Of a carefully constructed emotional wall, strong enough to keep everything out, and herself in.
A standard trick for a journalist who has to ask uncomfortable questions is to save them for the end; to first ask a lot of soft questions. That way, if you pop the big one and get tossed out, you at least have a fairly decent 'interview' to take back to your boss. On those lines, I waited till the very end to approach her recent tragedy; even then, I went at it roundabout, asking -- if I remember right -- something like, 'How do you bounce back from personal tragedy, is there something like prayer, or meditation, or some such, that you use?'
It must have been obvious that, her prohibition notwithstanding, I was asking about the demise of her husband. I don't remember the exact words she used; I do, though, remember the sum of her response: I have never, she said then, had an entirely happy relationship with anyone; be it my father, or my mother, or sisters, or a man in my life; always, there has been happiness; always, there has been hurt. And when that happens, consistently and over time, you learn to put up inner defences, to shield yourself from pain.
She talked, then, of finding joy in little things; if I recall right, she had recently got hooked to bonsai, and she spoke of how the minutiae of growing one, caring for one, could be soothing; how even the most mundane household chore could lift you out of yourself.
She talked, in that brief interview, of how her shyness had often been misinterpreted as a Garbo-esque aloofness; of how she often found herself doing the roles she got, as opposed to the roles she longed for and wished she could get; of how, over two decades and more in films, she had learnt to shrug off the doomsday pundits who were constantly writing finis to her career...
She talked simply, with no flourishes, no gee-whiz phrases and stand-out expressions; yet in that simplicity of expression, there was, as I recall, a strange kind of eloquence.
I remember spending the best part of three days watching her, taking copious notes of the scenes she shot for and how she did her action shots and how she delivered her dialogues and what she did between takes.
I came away with the impression of a woman whose demeanour was characterised by a structured politeness, yet who could be extremely charming; a woman who was not beautiful, but beguiling; a star whose talent was so prodigious that it shone through even in context of the shooting of a kitschy masala movie.
Back home in Mumbai, I then attempted to translate those notes, and her own words, into a pen portrait that would adequately bring out the nature of the woman, and the star. I remember toying with many ways of writing it; trashing each attempt, starting over, and trashing that... until I finally gave up.
On that occasion, I used the favourite journalistic cop-out: when you find you cannot do justice to a subject, the short-cut is to do a straight question and answer; you ask, she answers, there is no need to strain your brain.
Thirteen years later, when the current editor of the rediff.com movies section asked me to do an impressionistic piece on Rekha, I thought of that long ago encounter; thought, too, of the movies of hers I have seen between then and now, and sat down to try and capture the essence of her in words.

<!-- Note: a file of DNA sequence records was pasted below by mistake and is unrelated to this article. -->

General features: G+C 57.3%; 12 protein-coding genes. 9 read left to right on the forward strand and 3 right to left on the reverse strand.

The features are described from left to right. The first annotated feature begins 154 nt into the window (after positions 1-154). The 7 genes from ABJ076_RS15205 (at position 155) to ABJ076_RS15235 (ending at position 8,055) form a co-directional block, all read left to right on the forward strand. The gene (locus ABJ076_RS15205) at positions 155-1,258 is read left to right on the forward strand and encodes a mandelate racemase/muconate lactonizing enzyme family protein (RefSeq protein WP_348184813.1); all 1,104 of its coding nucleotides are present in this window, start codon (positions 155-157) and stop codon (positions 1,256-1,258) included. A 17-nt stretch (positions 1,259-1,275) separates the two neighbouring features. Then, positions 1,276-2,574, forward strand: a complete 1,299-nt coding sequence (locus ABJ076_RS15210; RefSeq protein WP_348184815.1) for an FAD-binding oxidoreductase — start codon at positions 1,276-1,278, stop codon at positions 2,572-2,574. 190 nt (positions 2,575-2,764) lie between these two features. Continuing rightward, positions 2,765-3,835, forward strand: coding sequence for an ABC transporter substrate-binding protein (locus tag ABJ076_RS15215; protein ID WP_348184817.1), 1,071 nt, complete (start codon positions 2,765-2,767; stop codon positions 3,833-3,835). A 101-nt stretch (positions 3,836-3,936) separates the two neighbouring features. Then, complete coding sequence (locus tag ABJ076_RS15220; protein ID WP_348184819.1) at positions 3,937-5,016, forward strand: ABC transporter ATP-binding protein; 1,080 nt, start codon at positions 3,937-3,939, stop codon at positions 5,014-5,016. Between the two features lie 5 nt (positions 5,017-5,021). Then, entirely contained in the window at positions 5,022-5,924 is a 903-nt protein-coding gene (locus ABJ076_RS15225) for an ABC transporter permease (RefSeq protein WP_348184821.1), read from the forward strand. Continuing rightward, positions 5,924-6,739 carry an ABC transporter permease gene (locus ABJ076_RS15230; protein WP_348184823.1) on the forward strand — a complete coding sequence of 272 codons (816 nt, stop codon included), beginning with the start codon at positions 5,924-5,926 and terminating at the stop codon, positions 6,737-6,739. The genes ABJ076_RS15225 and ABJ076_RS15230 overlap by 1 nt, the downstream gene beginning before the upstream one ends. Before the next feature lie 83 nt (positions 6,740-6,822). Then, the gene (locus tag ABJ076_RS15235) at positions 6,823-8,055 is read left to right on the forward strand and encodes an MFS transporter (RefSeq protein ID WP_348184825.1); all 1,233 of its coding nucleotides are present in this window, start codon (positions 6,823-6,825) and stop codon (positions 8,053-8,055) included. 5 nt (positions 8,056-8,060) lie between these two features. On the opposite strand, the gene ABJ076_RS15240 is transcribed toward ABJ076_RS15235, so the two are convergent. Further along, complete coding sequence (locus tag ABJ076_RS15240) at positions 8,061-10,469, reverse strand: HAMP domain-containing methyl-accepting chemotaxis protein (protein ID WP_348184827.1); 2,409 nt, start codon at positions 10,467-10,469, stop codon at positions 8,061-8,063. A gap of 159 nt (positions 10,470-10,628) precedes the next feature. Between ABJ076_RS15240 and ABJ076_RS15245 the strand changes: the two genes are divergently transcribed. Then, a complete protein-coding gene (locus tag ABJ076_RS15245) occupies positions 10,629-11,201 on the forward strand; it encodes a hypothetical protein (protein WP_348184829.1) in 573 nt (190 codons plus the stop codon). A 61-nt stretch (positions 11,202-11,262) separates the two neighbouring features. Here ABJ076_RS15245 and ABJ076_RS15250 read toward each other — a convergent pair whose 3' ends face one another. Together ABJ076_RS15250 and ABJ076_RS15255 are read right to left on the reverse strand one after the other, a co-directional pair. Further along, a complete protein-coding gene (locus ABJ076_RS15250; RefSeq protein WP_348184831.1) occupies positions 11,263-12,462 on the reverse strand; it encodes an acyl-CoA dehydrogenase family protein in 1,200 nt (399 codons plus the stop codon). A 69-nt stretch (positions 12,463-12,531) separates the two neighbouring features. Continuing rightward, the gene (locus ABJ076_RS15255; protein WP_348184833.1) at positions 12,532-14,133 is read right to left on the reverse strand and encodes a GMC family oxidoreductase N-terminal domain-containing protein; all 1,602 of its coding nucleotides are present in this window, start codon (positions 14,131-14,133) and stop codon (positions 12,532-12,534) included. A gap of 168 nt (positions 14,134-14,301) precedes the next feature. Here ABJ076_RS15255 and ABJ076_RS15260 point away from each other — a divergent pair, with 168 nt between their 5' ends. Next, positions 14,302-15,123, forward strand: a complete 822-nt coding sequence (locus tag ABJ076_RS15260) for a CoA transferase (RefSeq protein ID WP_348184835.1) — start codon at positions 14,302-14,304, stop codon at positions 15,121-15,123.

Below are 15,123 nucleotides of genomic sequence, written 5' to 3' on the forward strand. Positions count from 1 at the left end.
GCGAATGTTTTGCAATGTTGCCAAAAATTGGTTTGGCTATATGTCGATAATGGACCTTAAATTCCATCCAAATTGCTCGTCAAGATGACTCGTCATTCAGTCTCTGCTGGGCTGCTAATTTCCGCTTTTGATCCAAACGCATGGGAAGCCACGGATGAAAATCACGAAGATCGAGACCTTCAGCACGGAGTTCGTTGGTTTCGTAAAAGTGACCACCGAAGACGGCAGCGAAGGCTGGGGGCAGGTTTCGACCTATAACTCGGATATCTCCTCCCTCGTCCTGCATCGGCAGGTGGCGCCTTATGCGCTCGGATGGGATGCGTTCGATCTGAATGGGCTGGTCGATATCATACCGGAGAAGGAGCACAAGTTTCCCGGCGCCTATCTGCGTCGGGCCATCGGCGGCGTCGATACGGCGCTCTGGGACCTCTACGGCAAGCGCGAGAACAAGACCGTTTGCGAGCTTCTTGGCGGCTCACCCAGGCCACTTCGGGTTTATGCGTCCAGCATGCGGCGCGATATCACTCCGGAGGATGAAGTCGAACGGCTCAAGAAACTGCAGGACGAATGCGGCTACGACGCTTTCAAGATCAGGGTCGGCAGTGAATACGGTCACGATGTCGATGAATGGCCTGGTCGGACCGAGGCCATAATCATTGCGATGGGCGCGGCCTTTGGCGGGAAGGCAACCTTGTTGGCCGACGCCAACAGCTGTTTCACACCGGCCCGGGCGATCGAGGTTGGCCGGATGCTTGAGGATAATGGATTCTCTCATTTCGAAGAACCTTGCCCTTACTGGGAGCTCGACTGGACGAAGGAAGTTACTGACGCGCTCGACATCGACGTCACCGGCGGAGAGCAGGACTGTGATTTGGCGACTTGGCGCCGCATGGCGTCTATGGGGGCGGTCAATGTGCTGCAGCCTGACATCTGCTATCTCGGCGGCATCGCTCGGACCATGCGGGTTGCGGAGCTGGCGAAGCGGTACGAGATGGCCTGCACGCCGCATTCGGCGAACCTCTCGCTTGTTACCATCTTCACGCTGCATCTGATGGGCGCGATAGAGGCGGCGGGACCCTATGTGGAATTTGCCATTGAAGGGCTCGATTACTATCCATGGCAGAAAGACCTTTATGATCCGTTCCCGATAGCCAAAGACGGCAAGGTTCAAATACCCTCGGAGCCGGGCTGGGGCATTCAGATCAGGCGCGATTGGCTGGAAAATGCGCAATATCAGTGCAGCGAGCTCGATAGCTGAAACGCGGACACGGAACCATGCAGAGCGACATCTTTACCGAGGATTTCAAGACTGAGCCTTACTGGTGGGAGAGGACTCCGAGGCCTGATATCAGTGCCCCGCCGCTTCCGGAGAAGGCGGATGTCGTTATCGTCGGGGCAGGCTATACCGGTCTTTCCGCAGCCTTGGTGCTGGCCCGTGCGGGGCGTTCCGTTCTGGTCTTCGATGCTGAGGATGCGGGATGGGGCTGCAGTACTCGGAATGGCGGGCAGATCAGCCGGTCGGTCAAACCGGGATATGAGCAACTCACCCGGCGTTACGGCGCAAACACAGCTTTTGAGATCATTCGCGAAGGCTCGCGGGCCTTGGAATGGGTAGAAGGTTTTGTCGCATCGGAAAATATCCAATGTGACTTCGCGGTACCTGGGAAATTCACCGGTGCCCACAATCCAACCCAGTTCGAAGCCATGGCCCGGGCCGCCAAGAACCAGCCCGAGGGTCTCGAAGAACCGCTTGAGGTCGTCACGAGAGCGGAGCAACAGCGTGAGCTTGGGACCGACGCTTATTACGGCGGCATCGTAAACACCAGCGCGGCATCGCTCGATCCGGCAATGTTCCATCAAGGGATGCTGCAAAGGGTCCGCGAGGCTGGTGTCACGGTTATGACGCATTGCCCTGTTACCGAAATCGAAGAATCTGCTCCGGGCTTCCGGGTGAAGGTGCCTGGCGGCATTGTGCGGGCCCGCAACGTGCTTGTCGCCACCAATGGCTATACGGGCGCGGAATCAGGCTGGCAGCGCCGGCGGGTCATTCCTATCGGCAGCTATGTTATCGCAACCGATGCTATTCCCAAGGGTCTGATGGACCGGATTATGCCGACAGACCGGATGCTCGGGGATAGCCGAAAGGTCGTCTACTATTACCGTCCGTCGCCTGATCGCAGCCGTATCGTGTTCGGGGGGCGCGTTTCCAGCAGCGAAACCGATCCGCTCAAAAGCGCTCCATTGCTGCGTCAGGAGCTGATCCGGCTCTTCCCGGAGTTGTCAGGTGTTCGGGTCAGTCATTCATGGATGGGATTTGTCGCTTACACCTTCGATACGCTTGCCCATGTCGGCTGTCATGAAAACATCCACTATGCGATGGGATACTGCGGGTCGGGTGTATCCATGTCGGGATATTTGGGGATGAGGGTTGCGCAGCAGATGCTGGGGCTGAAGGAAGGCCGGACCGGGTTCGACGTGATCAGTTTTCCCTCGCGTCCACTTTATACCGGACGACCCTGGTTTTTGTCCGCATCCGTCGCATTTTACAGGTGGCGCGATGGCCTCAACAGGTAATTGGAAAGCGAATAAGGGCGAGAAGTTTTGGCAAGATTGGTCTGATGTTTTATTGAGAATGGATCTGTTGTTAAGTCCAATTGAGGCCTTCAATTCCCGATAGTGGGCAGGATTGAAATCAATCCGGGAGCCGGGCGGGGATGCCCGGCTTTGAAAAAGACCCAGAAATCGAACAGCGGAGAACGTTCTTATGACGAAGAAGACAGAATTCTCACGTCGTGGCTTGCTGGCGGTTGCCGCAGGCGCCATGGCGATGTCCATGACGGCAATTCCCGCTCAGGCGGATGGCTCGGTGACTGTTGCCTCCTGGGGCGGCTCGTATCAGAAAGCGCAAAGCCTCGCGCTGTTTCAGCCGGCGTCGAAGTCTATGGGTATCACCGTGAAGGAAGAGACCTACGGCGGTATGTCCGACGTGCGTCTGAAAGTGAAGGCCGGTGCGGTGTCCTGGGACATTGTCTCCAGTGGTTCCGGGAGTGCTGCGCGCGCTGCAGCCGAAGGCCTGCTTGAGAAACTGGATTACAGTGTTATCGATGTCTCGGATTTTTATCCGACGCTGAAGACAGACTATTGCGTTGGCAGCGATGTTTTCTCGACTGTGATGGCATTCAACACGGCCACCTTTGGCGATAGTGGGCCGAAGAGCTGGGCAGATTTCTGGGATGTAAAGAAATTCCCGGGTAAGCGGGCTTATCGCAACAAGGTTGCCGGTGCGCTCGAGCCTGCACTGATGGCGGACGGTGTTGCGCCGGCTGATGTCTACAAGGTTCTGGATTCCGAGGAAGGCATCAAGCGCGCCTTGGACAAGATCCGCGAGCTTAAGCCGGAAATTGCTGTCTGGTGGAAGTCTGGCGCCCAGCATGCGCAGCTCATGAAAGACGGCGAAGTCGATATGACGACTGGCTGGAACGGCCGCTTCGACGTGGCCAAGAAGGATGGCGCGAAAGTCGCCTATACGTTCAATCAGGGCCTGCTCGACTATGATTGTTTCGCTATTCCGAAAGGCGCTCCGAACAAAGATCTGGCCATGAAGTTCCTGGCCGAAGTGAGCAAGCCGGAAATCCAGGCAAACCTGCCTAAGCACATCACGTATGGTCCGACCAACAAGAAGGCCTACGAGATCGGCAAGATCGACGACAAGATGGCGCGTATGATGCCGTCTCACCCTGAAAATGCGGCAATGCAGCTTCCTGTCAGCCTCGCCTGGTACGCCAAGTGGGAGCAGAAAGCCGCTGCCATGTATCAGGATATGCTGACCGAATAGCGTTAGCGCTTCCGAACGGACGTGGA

I find I still cannot. Rekha defies description; she transcends the standard palette of adjectives and descriptive phrases we hacks use as a substitute for insight.
Like a firefly in the night, she belongs out there -- a glimmering, mysterious presence as much imagined as seen, to tease our senses and to tantalise the imagination.
Sayed Fida Hussain Shah ( Pakistan)
Being a show biz journalist, fashion critic, compere, living in Matiari, Sindh, Pakistan, yeah let me confess that i love to comment Rekha ji, due to her soften image and sensuous power, how she portray herself as a glamorous actress with such a great elegance and grace, her Kanjeewaram brand saree, bindi on her fore head gives her such a superb image of typical Indian woman.
Recently I was watching Marilyn Monroe, American actress's un published photos before her death, can u belief that in Khoon Bhari Maang, and even in Madam X Rekha was looking replica of Marilyn Monroe.she used same shades of lipstick and eye shadows what Marilyn Monroe is used, but in films,Muzaffer Ali's Umrao Jaan,and Shashi Kapoor's Utsav,she portrayed a very different calibre, in Jhooti and her film Khoobsurat,she has portrayed a typical domestic girl, in Silsila,she was true beloved.
what I love most about her that even she deliver her shot with her eyes and lips also, even her lipstick speaks itself very well, even today, she seems more icon look than Sushmita Sen and Aishwairya Roy,whenevery Aishwarya remind her Umrao jaan,she realise that she could not do that film what Rekha did in the old version, and if she gets tears in her eye, it is best tribute to Rekha ji now its unfortunately writers have vanished, in this age, its time to write special and fully dedicated roles for Rekha ji,it has no doubt that she has given meaning chapter to Indian cinema.